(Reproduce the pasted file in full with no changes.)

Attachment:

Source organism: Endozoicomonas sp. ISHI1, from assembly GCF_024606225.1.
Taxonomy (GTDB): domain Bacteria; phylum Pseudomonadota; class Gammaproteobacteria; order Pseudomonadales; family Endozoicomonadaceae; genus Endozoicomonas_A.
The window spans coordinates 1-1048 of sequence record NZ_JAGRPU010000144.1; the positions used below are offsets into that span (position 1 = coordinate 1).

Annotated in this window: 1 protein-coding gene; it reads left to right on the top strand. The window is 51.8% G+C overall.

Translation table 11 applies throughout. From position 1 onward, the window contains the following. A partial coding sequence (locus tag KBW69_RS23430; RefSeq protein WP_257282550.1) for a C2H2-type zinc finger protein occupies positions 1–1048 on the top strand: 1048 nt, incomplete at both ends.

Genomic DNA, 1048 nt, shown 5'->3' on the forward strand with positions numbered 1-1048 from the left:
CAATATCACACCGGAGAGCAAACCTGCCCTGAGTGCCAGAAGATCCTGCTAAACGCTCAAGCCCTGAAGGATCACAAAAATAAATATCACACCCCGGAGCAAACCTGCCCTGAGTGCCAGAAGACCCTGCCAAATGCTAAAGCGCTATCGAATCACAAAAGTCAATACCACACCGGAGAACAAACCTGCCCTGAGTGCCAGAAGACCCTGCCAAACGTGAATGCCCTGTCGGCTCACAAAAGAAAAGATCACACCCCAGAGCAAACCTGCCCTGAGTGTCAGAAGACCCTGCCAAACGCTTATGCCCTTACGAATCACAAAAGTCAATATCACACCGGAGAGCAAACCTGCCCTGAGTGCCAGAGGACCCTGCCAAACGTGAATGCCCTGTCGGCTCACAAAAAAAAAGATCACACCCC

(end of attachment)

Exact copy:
Source organism: Endozoicomonas sp. ISHI1, from assembly GCF_024606225.1.
Taxonomy (GTDB): domain Bacteria; phylum Pseudomonadota; class Gammaproteobacteria; order Pseudomonadales; family Endozoicomonadaceae; genus Endozoicomonas_A.
The window spans coordinates 1-1048 of sequence record NZ_JAGRPU010000144.1; the positions used below are offsets into that span (position 1 = coordinate 1).

Annotated in this window: 1 protein-coding gene; it reads left to right on the top strand. The window is 51.8% G+C overall.

Translation table 11 applies throughout. From position 1 onward, the window contains the following. A partial coding sequence (locus tag KBW69_RS23430; RefSeq protein WP_257282550.1) for a C2H2-type zinc finger protein occupies positions 1–1048 on the top strand: 1048 nt, incomplete at both ends.

Genomic DNA, 1048 nt, shown 5'->3' on the forward strand with positions numbered 1-1048 from the left:
CAATATCACACCGGAGAGCAAACCTGCCCTGAGTGCCAGAAGATCCTGCTAAACGCTCAAGCCCTGAAGGATCACAAAAATAAATATCACACCCCGGAGCAAACCTGCCCTGAGTGCCAGAAGACCCTGCCAAATGCTAAAGCGCTATCGAATCACAAAAGTCAATACCACACCGGAGAACAAACCTGCCCTGAGTGCCAGAAGACCCTGCCAAACGTGAATGCCCTGTCGGCTCACAAAAGAAAAGATCACACCCCAGAGCAAACCTGCCCTGAGTGTCAGAAGACCCTGCCAAACGCTTATGCCCTTACGAATCACAAAAGTCAATATCACACCGGAGAGCAAACCTGCCCTGAGTGCCAGAGGACCCTGCCAAACGTGAATGCCCTGTCGGCTCACAAAAAAAAAGATCACACCCC